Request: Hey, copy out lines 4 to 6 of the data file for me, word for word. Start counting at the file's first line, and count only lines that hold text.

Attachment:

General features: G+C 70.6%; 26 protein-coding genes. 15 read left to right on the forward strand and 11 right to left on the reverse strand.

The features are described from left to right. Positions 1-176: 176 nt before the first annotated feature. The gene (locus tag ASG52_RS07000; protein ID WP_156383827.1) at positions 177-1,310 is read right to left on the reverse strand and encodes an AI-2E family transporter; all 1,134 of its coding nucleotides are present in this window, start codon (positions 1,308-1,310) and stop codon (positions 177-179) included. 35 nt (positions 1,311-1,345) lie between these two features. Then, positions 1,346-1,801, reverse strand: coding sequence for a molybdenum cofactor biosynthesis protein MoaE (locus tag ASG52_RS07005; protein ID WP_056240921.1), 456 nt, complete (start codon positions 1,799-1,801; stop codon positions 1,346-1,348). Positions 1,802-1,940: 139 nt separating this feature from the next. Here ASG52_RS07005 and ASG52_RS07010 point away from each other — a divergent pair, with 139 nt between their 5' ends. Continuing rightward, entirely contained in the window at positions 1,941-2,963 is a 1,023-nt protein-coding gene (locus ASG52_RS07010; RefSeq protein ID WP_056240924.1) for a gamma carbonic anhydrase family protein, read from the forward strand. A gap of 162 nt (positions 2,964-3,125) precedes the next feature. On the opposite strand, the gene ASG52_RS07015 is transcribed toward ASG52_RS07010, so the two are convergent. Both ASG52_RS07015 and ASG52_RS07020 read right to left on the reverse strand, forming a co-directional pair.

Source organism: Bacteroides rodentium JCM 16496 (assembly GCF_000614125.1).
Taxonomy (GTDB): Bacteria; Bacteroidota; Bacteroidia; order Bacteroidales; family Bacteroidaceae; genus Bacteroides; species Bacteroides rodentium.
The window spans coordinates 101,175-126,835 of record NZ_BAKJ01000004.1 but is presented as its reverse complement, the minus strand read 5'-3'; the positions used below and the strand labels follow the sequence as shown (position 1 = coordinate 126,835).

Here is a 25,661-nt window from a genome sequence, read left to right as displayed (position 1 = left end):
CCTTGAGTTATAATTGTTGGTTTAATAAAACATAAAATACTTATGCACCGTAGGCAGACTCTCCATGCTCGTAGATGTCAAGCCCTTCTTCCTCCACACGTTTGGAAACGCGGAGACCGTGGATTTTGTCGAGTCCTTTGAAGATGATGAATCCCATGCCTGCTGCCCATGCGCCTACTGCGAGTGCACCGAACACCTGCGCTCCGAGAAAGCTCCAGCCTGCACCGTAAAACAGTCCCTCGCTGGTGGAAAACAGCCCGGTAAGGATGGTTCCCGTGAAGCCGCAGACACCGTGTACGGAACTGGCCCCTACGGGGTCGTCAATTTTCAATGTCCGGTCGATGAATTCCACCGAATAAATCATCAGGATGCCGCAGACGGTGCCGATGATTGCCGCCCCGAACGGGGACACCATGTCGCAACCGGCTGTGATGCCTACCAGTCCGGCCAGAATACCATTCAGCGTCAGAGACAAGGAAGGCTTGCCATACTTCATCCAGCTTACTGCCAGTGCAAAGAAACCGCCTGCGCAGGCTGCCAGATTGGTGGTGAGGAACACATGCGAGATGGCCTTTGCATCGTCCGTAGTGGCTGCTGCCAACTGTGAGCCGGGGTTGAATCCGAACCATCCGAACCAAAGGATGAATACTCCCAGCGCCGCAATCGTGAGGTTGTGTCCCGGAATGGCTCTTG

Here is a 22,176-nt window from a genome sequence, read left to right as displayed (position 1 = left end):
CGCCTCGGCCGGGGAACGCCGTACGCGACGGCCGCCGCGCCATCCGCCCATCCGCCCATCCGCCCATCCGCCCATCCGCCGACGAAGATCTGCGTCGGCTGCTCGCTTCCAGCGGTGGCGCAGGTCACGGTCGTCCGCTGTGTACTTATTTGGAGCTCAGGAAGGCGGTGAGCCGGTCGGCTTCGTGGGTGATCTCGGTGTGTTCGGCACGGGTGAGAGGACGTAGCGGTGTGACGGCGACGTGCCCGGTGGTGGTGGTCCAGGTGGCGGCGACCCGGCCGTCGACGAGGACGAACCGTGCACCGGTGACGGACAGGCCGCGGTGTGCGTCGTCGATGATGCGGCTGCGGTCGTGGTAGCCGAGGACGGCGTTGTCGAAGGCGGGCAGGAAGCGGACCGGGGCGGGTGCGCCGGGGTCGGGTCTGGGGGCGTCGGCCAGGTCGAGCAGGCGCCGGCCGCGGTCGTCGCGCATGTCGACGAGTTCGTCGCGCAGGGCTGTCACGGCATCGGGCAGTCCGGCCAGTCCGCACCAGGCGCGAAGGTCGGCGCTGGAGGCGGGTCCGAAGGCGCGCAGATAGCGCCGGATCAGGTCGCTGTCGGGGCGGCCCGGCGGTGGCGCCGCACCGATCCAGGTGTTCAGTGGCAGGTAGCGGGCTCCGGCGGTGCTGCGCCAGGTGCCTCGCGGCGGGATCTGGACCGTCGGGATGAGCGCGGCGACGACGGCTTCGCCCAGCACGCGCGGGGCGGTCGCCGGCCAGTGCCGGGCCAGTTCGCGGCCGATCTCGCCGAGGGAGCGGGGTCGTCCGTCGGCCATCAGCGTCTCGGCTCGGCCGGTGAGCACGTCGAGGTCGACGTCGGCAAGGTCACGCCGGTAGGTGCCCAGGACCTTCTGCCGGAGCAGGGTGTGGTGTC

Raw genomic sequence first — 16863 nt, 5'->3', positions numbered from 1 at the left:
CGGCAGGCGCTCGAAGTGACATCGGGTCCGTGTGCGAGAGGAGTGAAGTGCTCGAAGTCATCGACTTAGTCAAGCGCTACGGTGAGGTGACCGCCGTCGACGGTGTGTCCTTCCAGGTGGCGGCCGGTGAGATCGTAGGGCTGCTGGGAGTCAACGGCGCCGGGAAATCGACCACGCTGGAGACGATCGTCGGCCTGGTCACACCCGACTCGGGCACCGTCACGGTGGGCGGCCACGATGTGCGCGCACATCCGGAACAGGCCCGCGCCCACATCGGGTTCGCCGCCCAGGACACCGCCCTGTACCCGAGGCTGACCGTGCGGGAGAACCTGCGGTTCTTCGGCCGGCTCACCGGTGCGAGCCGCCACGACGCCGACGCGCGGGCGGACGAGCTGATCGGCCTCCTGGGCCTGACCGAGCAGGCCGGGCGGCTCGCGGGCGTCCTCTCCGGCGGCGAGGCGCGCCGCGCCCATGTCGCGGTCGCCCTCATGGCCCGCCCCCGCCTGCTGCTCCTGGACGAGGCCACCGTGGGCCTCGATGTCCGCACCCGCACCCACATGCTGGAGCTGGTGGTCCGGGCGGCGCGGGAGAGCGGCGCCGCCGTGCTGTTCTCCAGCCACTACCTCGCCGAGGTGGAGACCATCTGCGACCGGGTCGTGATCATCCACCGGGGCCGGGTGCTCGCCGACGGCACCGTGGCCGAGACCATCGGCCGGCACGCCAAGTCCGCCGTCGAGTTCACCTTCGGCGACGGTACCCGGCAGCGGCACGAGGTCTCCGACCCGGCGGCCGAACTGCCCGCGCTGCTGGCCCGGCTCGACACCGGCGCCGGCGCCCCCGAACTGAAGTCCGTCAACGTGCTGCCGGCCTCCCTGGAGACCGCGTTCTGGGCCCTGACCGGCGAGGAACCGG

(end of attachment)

Taxonomy (GTDB): Bacteria; Bacteroidota; Bacteroidia; order Bacteroidales; family Bacteroidaceae; genus Bacteroides; species Bacteroides rodentium.
The window spans coordinates 101,175-126,835 of record NZ_BAKJ01000004.1 but is presented as its reverse complement, the minus strand read 5'-3'; the positions used below and the strand labels follow the sequence as shown (position 1 = coordinate 126,835).

Here is a 25,661-nt window from a genome sequence, read left to right as displayed (position 1 = left end):